From the far north I then drove south to Cheshire, via Westmorland (a favourite place). No.1 daughter lives over two hundred miles away from here, south of Manchester, where the Pennines and Peak District are both within reach. (For those minus a car, the only train service operating through the Peak District National Park is the trans-Pennine Hope Valley line. Running from Sheffield to Stockport and Manchester, it links to the Pennine Way at Edale.)
 Happy days were spent with my only grandchild, now six months old and irresistibly cheerful, although her parents are dog-tired 24/7.  (Children do that to you, but it doesn’t last forever.  We do regain full nights of sleep ~ eventually.) My idea of ‘family’ is continuity and people who matter, directly connected or not. Not that any of my fifish* Fife relations maintain contact with me. Och, well ~ c’est la vie.  
On the return journey, I originally aimed to take a sideways trip into Wales, but my Powys cousin was birdwatching down in Devon ~ a leg too far. It was a shame to have missed him.  I’m not that way too often ~ and, for once, time, diaries and schedules didn’t matter.  I could take as long as I liked and then some.
  On the other hand, I was quite glad to reach home (+ retrieve the deserted cat from her incarceration at the cattery).  Driving long distance makes me incredibly fatigued: motorways require absolute concentration. It takes a day or two to catch up with myself.

Otherwise, spare time was expended on DIY catch-up (DIY’s always catch-up) and assorted dreary but necessary tasks. Thank goodness #2 daughter’s back on the late flight tonight, after her three week sojourn with her father.  I've only had the cat to talk to for the best part of ten days.  I guess life will return to its familiar rut the morn’s morn.  All work and no play makes Jane a dull girl: I do wish there was more play and much less work ...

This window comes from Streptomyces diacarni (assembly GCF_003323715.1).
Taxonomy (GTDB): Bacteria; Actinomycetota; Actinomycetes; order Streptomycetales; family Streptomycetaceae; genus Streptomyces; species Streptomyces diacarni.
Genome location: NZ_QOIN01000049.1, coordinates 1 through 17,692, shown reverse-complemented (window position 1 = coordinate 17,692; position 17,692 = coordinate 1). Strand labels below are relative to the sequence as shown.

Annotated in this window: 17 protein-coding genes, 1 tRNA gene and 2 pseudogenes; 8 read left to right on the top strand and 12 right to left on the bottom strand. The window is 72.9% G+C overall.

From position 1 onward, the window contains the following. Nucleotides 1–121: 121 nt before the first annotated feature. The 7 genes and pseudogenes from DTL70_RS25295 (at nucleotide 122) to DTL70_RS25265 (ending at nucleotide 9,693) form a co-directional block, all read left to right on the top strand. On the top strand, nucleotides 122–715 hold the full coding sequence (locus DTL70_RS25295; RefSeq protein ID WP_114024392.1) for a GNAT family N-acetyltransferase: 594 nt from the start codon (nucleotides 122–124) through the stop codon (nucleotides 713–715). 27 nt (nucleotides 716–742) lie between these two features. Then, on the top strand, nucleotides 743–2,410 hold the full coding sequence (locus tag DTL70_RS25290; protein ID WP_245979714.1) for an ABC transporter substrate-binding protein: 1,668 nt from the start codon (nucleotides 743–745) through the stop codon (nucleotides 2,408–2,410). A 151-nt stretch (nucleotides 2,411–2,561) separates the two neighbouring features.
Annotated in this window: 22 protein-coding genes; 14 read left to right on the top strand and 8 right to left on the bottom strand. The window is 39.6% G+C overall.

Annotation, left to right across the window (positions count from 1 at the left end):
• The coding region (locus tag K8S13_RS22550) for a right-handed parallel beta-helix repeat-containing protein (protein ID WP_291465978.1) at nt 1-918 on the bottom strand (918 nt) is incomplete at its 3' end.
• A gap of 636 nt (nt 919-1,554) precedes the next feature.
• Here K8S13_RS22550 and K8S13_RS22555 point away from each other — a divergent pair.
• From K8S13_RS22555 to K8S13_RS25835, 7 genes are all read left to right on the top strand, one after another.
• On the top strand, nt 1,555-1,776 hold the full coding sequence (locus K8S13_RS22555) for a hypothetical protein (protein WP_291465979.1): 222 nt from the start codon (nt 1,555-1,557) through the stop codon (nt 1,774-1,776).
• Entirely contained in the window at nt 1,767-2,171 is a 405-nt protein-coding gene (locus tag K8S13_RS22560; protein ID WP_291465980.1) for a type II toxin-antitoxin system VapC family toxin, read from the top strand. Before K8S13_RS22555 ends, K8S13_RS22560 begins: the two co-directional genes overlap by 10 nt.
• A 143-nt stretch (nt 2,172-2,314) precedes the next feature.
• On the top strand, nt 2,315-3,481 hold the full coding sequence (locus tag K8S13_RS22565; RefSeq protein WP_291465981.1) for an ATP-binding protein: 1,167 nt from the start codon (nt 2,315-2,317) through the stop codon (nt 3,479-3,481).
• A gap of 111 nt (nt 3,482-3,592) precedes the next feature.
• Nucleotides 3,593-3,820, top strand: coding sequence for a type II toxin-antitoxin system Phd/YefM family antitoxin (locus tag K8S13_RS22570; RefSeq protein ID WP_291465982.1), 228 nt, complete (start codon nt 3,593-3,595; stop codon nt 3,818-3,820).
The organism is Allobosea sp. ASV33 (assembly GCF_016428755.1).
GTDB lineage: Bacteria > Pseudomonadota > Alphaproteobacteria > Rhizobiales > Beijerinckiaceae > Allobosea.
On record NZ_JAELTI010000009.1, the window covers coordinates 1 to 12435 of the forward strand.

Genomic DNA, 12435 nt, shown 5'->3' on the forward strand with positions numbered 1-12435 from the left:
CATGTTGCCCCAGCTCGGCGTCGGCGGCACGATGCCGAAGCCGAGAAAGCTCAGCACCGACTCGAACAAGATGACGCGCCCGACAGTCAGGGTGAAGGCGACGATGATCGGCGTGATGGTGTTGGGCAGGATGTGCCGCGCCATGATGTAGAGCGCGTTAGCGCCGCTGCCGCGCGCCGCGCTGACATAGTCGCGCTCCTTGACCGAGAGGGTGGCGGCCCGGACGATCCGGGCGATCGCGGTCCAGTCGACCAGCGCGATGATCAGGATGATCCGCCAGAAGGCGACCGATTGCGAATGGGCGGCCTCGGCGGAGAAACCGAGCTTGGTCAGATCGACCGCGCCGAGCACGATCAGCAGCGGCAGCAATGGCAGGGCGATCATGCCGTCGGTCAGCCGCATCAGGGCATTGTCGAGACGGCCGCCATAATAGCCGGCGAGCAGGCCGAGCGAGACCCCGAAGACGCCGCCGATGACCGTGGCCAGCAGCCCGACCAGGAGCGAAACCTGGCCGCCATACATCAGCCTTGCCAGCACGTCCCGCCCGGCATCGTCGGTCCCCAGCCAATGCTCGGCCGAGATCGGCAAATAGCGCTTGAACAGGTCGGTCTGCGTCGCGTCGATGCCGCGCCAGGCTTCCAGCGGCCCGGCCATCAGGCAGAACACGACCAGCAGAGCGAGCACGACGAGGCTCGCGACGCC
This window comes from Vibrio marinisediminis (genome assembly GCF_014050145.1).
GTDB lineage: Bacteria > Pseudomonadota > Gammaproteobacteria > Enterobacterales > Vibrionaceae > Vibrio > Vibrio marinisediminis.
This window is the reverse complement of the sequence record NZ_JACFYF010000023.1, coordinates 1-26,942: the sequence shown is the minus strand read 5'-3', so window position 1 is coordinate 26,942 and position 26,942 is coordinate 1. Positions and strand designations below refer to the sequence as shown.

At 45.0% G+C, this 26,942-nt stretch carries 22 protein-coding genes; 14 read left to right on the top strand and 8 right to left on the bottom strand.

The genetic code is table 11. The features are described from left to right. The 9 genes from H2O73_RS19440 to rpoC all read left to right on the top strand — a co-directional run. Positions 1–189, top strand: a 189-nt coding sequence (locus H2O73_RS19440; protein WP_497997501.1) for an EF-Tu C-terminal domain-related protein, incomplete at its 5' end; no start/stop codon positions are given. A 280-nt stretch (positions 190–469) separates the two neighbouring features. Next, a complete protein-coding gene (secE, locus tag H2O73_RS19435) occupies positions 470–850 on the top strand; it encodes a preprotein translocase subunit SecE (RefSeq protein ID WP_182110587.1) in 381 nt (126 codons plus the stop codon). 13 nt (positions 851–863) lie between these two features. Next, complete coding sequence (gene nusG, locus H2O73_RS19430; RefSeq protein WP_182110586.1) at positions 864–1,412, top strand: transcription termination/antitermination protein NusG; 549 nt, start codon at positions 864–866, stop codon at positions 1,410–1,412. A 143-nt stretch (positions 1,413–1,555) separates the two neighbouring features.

*fifish: crabbed and peculiar in disposition; cranky in a manner characteristic of Fifeshire in Scotland.
Picture credits: 14 day forecast weather map, © metraweather, www.yara.co.uk; Verdi, Il Trovatore, © Scottish Opera; Crathes, Aberdeenshire, © www.tartanfootprint.com;   A# major scale, www.basicmusictheory.com; top of Pistyll Rhaeadr, Powys, Wales, www.nickylewis.com;

Sunday, 31 May 2015

Locations, dislocations and losses

Well, May is over and done. However, apart from some thesis work little else has gone forward; much has moved backwards. As May months go, it’s been very Shakespearean: in the wild patch at the foot of the garden, after I’ve waited years for the crab apple tree to mature enough to put out its pretty  harbingers of spring, ‘rough winds’ did ‘shake’ the blossom off the tree, scattering pink and white confetti all over the shed roof.
  Another spring’s over, another summer begins tomorrow.  The solstice is less than a month away.  And still I’m incarcerated in my little prison cell, chained to a computer.  I guess there is hope. As someone said recently, ‘Don’t worry. It will come to an end’ ~ but when that day will dawn is quite another matter.

I’m depressed about Iraq and Syria, and the seemingly unstoppable rise and rise of Daa’ish (ISIS).  It believes it’s on a mission for a new world order – through terror, violence and the impulse to destroy. By last weekend they were less than 70 miles from Baghdad, and their black flag was flying over Syrian Palmyra. The more the west cares about what the thugs destroy the more glee they have in doing it.  ...